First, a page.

Michael Rubin, a former Pentagon adviser and expert on rogue regimes, further told the Free Beacon that it is suspected North Korean officials played a role in helping Iran recently test fire a series of ballistic missiles, which sparked international outrage and accusations the Islamic Republic is violating legally binding bans on such behavior.
"For those who want to deny the links between Pyongyang and Tehran, it's easy so long as they ignore their military, diplomatic, and economic ties," Rubin said. "It's doubtful there has been a single Iranian missile test where North Korean scientists weren't present, nor a North Korean test where Iranian scientists didn't have a front row seat."
One veteran congressional foreign policy adviser who works on the Iran portfolio told the Free Beacon that efforts to promote a new North Korean nuclear deal in the same vein as the Iran agreement are fruitless, and would only strengthen Pyongyang's appetite to publicly test its nuclear weaponry.
"The same people who sold the Iran deal are now trying to sell what they call an ‘Iran deal for North Korea,'" the source said. "It's the same groups, the same people, and the same playbook. Up until this weekend's nuclear test, they were telling journalists that diplomacy has time to work, that North Korea is still years away from an H-Bomb, and—of course—that additional pressure would lead to war."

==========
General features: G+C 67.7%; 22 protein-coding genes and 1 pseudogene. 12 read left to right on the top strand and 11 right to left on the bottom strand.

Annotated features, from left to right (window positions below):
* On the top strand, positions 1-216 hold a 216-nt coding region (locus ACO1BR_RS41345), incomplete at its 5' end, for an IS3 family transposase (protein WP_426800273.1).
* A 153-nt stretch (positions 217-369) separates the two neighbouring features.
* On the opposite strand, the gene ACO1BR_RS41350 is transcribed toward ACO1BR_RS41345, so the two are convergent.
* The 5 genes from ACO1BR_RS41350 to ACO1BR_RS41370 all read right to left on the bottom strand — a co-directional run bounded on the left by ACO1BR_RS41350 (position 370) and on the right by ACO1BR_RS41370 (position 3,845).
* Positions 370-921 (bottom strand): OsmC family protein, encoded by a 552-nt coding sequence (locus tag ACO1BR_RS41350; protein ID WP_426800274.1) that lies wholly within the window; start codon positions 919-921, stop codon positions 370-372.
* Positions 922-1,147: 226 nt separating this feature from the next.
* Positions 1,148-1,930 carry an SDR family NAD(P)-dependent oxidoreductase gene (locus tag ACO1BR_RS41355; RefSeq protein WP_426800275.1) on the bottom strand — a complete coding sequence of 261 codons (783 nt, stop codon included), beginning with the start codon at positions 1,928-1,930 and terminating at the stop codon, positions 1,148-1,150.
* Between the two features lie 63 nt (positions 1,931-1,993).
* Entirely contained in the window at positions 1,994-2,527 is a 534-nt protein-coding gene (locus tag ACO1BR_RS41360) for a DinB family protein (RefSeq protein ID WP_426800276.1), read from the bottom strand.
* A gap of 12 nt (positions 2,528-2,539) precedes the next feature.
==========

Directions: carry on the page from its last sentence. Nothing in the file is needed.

"Now, all at once, their narratives about Iran and North Korea are both colliding with reality," the source added. "The cost for American national security is staggering."
Rubin went on to describe the North Korean stand-off as a glimpse into future situations with Iran.
"North Korea is a crystal ball into the future of the Iranian nuclear agreement, and the current diplomatic behavior in which there will be no support for inspections, which risk finding Iran in violation and imperiling the agreement, fits the pattern to a ‘T,'" Rubin said. "In addition, one of the biggest holes to which the Obama administration agreed was not recognizing that Iranian nuclear work doesn't necessarily take place in Iran."